Stop… Disco time. (Credit: CBS)

Standing still?

One curiosity is becoming a habit.

As the show hits a mean stride, particularly acute when the vulnerable shuttle’s powering through a fantastically vibrant nebula, the USS Discovery is a very static ship. That’s quite opposite to wonderful swoosh of the marketing and title sequence. The jumps, here little explained, only reinforce that stationary nature. For long swathes the ship’s hanging in space, easily reached by Starfleet. And for all its role as the Fleet’s greatest weapon, we aren’t revealed to much of the war. Sarek’s taken down by the dissident roots familiar from Enterprise and involving neither human nor Klingon. There are none of the casualty bulletins or savage accounts off-screen familiar from Deep Space Nine.

But much can be forgotten in the weight that Discovery can pack into what’s could easily be seen as a more work-a-day episode. Telling character work is there for plot-propulsion first and foremost. But there’s a clear remit for that to happen that the show wears on its sharp blue sleeve. It’s the same approach the Disco shirts bring to a fine sense of humour, pitched in with Burnham and Tilly’s hilarious interplay, and a health conscious vending machine that could have been upgraded from Red Dwarf. What’s great about Discovery is that these scenes matter, even if they’re clearly and primarily intended to position. By the end we have progress on Tilly’s route to the captain’s chair, Burnham adapting to her situation, and a crucial reintroduction to Tyler. The return to that early race around the ship, and a new beginning for both new Bridge members is lovely stuff. “May fortune favour the bold” indeed.

Getting Theoretical: What are the latest theories?

“Less than a week ago you were being tortured, now you’re back in the chair”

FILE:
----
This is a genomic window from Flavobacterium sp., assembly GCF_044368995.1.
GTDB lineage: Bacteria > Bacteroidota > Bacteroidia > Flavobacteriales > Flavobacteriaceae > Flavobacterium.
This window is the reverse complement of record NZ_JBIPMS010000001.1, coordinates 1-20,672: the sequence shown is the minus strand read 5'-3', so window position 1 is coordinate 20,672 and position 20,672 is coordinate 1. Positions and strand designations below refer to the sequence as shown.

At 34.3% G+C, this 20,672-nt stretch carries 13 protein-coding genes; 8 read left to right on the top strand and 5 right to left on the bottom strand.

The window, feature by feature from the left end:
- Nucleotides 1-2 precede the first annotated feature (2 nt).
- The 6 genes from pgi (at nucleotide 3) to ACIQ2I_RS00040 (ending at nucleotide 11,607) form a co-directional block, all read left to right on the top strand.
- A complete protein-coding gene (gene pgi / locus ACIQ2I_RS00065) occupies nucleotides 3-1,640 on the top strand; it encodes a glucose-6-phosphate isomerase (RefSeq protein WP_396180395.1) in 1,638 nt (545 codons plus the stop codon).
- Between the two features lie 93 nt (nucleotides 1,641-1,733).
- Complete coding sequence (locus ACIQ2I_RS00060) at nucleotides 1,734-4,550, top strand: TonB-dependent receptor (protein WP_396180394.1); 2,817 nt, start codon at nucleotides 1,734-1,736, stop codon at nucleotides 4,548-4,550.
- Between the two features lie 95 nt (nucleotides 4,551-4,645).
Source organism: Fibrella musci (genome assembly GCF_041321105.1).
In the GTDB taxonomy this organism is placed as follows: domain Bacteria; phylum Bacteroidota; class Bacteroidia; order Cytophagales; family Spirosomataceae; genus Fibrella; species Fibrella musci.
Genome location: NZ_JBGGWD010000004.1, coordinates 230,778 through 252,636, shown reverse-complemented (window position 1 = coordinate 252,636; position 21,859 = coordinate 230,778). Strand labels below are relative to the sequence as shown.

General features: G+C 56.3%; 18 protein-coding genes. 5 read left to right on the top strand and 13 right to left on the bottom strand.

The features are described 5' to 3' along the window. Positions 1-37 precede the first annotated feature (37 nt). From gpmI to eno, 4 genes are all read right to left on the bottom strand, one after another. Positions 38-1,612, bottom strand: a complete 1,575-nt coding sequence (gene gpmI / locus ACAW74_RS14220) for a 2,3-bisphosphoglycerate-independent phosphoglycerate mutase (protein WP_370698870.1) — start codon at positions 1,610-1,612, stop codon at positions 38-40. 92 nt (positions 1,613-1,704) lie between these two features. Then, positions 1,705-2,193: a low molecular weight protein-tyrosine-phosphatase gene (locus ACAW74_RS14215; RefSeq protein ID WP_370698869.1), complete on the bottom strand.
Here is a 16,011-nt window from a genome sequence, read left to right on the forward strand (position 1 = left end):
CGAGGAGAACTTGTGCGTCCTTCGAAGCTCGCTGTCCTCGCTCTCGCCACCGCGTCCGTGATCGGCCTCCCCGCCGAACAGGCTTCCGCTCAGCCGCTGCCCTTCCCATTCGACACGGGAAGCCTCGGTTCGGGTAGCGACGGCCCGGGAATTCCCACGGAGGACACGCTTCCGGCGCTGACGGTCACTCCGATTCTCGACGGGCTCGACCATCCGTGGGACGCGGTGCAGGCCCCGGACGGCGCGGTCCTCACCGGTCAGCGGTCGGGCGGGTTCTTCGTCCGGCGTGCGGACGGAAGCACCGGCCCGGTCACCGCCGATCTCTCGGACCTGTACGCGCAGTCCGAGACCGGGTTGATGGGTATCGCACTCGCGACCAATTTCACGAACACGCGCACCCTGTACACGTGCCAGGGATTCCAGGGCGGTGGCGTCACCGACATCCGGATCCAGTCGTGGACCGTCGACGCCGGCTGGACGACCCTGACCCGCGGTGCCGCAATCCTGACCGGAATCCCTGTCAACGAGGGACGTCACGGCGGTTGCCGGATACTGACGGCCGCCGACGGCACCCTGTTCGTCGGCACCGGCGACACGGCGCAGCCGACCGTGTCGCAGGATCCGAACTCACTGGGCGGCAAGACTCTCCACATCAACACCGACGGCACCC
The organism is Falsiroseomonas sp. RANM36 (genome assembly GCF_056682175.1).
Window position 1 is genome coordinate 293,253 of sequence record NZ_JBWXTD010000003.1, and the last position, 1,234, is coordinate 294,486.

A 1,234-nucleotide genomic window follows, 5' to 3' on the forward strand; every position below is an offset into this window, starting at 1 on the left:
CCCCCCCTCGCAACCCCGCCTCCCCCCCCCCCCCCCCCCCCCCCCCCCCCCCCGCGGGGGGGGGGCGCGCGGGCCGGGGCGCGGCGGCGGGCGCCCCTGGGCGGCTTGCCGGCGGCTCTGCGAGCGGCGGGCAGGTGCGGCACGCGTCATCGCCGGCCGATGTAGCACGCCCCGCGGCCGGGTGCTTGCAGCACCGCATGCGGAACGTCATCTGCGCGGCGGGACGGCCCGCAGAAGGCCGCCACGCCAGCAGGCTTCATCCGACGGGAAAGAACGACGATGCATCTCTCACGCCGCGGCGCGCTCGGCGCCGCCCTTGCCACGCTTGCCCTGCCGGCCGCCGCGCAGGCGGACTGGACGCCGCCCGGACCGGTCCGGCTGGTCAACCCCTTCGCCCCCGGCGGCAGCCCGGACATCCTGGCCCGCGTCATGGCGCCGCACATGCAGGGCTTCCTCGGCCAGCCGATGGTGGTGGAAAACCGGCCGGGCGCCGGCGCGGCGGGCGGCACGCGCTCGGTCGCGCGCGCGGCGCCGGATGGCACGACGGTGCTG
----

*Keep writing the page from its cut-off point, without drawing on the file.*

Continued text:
The geometric scars, that ending — wilfully reflecting and subverting the mirror surprise of the week before, but with added paranoid phaser — Lorca’s shoulders carry a lot of strain this week. It’s occasionally difficult to work out the desperation from manipulation, but there’s no doubt he’s on edge. That is, if he isn’t Section 31, a Klingon spy, or a mirror duplicate.

But there is the distinct sense, reading between the lines, that Lorca really does know what he’s doing. His ‘adoption’ of Burnham is rightly allied with Tyler’s. Both gain new Bridge positions this week, and both are put to the test as their relationship grows while Lorca’s position crumbles. “Or don’t come back at all” he says to Tyler at the idea he may lose Burnham. And yet for all the reassertion that she’s important, that reason is increasingly a little lost. A cadre of troops loyal to him and not Starfleet, perhaps? But in the earlier exchange could Lorca’s dialogue suggest that he’s playing a longer game than anyone ever imagined? His questioning of Tyler may suggest that. If the lieutenant most likely to own a tattoo stating, “I am a Klingon” does have something to hide, his captain may be two steps ahead.

That throwaway “Seattle” trap may prove one of Discovery’s most important moments.

Rating: B

“Rules are for admirals and back officers”

A tale of two sides. Kol’s quest for a united Klingon empire, bribing a growing faithful with the power to cloak ships. And then Lorca’s increasingly dark mission to win at any cost. And somehow in the middle it packs in style, horror, and humour, with more layering than a targ could shake its tail at. A ‘B’ rating seems mean for a show that’s maintaining such a high level — not seen in the franchise for 50 years. And that’s not bad when you know an ambassador will definitely survive, and an admiral’s damned as soon as she sets foot on the ship.

While it’s pacey this is all a bit run of the mill by Discovery’s standards. The confidence still dazzles as it’s happy to serve up unbelievable sights. Strands are left as it coils a palpable noose tighter around the looming looking glass. Can the promise of the Mirror universe really be a crucial crux at the heart of this series? Can it sustain the jump from mystery to answers? If the trade-off is such a watchable episode that’s so dedicated to simply getting chess pieces to their next position I can take it.

There’s a delight in the little details, like Lorca’s quick zip up as he heads for a rollicking, Burnham’s still impressive eyebrow work before a broad grin at the end, the wildly irritating health advice from the replicator, and a background score that’s working its own thematic magic. To think we haven’t even reached a temporal anomaly yet…. News that a second series has been confirmed broke just before this episode was released and it’s welcome. Discovery just makes me want to watch more Star Trek.

Catch the rolling reviews by warping to our Star Trek Discovery page.

For more of Jokerside, check out the fortnightly Jokershorts pop culture column.